Verse 13 encourages us to understand that God is purposely exposing our sins to us for our eternal good so that we might share life in His Kingdom with Him. Therefore, He urges us in verses 14-17 to wake up and take advantage of this, for if we continue in sin, we are as good as dead. But because it is His desire to save, He exposes our sins to us so that we can repent.
Doing our part by overcoming is necessary if we want to experience the fullness of our redemption from sin. We must take advantage of the great gift of His Spirit, using every opportunity that comes our way to confront our weaknesses and drive on to perfection. He implores us not to let what has made us special to Him slip from our grasps.
Thus, in verse 17 especially, He urges us to follow wisdom through clearly understanding His will for us. He wants us in His Kingdom, experiencing life as He lives it, but a measure of responsibility for responding in submission falls directly on our shoulders. We know what we must do—we must take the time and make the effort to take advantage of our uniqueness before Him. Time is running out, so let us do it!
John W. Ritenbaugh
Our Uniqueness and Time
Notice the encouraging reason Paul gives to wake up and carefully mind how we live: "Christ will give you light." This is an outright promise that He will give us the help to do what we must do. Backed by this promise, we are to redeem the time "because the days are evil." If his days were evil, what would Paul think of ours?
This passage reveals how the early church regarded time as it applies to a Christian. For us, all days - every period in which God's people have had to live their lives by their God-given understanding, thus by faith - are evil. God's truth has always run counter to the course of this world. Thus, the truth adds a peculiar, stressful difficulty to life regardless of when it is lived. Moreover, since each called-out individual has only one opportunity to lay hold on eternal life, and must overcome, grow, and prove his loyalty to God during that time, he must make use of every experience.
Galatians 1:3-4 confirms this perspective: "Grace to you and peace from God the Father and our Lord Jesus Christ, who gave Himself for our sins, that He might deliver us from this present evil age, according to the will of our God and Father." In terms of growing and overcoming, living in a particular period in history gives a Christian no advantage. Every era, every age, is against him, and within it, he must make the most of his calling. The times have always been evil.
To the church, then, because it must operate responsibly toward God within a highly specialized understanding of life and its purpose, every age is full of the cyclical, frustrating, repetitious events that Solomon called futile vanities. Such events lead nowhere and produce a discouraging fatalism.
However, a Christian also knows that God is directing time and events to His desired end. Thus, the church's view of time is an elegant combination of both realities, realizing that it has a work to accomplish as an organization and that each individual Christian must grow and overcome within it. So, as Christians, we must face the evil of repetitious vanity produced by sin, which history clearly records, with faith in the hope of a glorious victory for God's called-out ones, which God's Word prophesies.
Thus, Paul advises in Ephesians 5:17, "Therefore . . . understand what the will of the Lord is." As we live our lives each day, we should never let what God says slip from our minds. His point is that we need to make the most of every opportunity because time is inexorably moving toward God's desired end, and it will not stop and wait for us. We do not want to be left behind! No occasion is too insignificant to do the right thing. Time is precious! We, like God, must take it very seriously.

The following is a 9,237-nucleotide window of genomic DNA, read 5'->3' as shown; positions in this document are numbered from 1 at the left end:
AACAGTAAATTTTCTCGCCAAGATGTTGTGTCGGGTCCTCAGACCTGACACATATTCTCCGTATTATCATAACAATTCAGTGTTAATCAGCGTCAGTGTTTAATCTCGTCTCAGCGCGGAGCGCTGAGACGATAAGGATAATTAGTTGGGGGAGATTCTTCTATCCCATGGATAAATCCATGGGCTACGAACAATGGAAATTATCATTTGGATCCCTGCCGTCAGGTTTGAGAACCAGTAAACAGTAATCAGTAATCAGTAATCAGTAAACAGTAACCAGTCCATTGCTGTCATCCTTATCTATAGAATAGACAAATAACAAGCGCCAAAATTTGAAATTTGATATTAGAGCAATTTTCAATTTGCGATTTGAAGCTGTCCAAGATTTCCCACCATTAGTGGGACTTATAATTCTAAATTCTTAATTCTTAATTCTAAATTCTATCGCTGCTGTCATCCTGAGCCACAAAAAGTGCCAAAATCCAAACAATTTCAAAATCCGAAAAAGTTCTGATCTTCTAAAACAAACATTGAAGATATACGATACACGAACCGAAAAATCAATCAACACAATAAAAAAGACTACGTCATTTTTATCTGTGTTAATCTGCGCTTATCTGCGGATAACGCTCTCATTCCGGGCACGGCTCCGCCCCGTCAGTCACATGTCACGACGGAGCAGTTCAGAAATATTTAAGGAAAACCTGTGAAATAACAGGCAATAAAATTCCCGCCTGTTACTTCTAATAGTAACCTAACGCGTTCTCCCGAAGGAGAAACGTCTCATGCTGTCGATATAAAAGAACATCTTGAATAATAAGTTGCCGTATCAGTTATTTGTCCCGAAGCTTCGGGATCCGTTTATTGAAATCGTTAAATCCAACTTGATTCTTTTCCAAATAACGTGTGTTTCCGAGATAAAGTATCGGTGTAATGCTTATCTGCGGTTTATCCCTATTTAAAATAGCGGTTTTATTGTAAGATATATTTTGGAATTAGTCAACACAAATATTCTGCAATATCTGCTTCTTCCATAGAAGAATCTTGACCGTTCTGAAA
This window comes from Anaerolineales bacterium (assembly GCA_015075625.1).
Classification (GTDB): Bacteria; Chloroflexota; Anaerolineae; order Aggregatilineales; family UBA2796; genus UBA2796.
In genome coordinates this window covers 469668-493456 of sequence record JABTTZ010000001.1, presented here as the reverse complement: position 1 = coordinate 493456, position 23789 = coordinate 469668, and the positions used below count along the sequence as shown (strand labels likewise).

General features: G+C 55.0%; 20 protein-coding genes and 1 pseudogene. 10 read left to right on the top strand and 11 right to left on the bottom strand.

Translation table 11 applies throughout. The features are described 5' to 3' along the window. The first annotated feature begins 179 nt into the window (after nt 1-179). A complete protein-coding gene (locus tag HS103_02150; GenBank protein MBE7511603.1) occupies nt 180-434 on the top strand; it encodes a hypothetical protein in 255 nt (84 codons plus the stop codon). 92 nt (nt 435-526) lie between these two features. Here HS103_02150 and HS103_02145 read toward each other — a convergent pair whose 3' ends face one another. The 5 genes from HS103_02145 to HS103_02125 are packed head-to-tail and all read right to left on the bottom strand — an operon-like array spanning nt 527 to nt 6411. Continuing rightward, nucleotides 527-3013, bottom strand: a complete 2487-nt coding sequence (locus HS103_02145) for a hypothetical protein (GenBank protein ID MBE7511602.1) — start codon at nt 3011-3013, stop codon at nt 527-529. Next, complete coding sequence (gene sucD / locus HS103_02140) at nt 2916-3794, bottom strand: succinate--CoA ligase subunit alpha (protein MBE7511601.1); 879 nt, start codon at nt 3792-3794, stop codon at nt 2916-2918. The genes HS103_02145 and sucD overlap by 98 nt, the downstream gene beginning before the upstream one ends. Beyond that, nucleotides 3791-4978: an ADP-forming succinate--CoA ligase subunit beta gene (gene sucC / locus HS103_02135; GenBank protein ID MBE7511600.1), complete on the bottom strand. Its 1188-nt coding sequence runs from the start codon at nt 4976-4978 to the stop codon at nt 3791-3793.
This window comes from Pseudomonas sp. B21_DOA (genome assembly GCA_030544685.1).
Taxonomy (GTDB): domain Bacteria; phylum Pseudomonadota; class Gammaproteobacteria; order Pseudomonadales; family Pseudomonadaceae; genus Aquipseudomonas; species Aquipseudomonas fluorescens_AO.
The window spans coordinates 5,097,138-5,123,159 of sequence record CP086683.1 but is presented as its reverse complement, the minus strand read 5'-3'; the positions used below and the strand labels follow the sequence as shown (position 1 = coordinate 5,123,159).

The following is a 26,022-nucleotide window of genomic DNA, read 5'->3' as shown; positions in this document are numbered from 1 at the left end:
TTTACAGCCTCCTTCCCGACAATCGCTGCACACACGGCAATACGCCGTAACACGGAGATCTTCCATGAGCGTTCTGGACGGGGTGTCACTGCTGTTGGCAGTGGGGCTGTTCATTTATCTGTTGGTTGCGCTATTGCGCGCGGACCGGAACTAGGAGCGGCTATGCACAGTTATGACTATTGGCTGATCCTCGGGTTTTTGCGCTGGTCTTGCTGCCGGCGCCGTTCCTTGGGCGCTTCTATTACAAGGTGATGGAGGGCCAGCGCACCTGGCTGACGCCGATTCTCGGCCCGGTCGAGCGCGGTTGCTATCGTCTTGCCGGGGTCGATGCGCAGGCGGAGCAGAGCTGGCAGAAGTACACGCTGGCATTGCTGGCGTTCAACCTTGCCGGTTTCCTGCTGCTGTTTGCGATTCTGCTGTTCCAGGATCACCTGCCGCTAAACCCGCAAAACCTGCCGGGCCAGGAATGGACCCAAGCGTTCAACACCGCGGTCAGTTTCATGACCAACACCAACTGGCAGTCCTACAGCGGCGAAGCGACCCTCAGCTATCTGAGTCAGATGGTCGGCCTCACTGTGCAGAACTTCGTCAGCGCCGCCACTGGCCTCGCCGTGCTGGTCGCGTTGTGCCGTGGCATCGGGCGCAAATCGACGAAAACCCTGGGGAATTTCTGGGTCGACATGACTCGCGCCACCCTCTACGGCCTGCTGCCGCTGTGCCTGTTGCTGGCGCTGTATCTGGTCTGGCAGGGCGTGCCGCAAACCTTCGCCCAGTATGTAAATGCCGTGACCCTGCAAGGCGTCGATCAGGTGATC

We must not make the mistake of relegating Christian living to a mere couple of hours on the Sabbath. Christianity involves every aspect of life. Personal study and prayer are times of clarifying God's will. But we must not neglect the doing of His will as occasions arise - and they will arise every day. Woe to us if we disregard them, for they comprise the very circumstances that challenge us to overcome and grow in our seeking of God.
John W. Ritenbaugh
Seeking God (Part Two): A Foundation
"Joy" does not appear in this passage, but Paul's purpose is to instruct us how to produce the sustained sense of well-being that should mark a Christian's life. When a person feels good about life, about who and what he is, what he is doing with his life, and where it is headed, a sense of joy is always present. Paul's instructions are timeless in producing this.
"Walk circumspectly" indicates keeping the commandments. Paul advises us to make the most profitable use of our time, considering the state of this world. He warns us not to be foolish, and always to consider, search for, and focus upon the purpose God is working out. Then in verse 18 he makes an interesting contrast that directly involves producing the joy that should accompany the life of anyone heeding these instructions.
The verse contains a play on words. It is no accident that alcohol is associated with "Spirit." Paul's counsel is not to seek joy in the sensuous, self-centered, worldly ways that produce dissipation or debauchery, but rather to be filled with the Spirit, singing and meditating on God's Word as we give thanks in all circumstances. This formula is guaranteed to produce a sustained sense of well-being because it removes the natural self-seeking from our lives and replaces it with a God-centered way of glorifying Him. This allows joy to be the fruit, the blessing of the Almighty, rather than the direct object of our pursuit.
John W. Ritenbaugh
The Fruit of the Spirit: Joy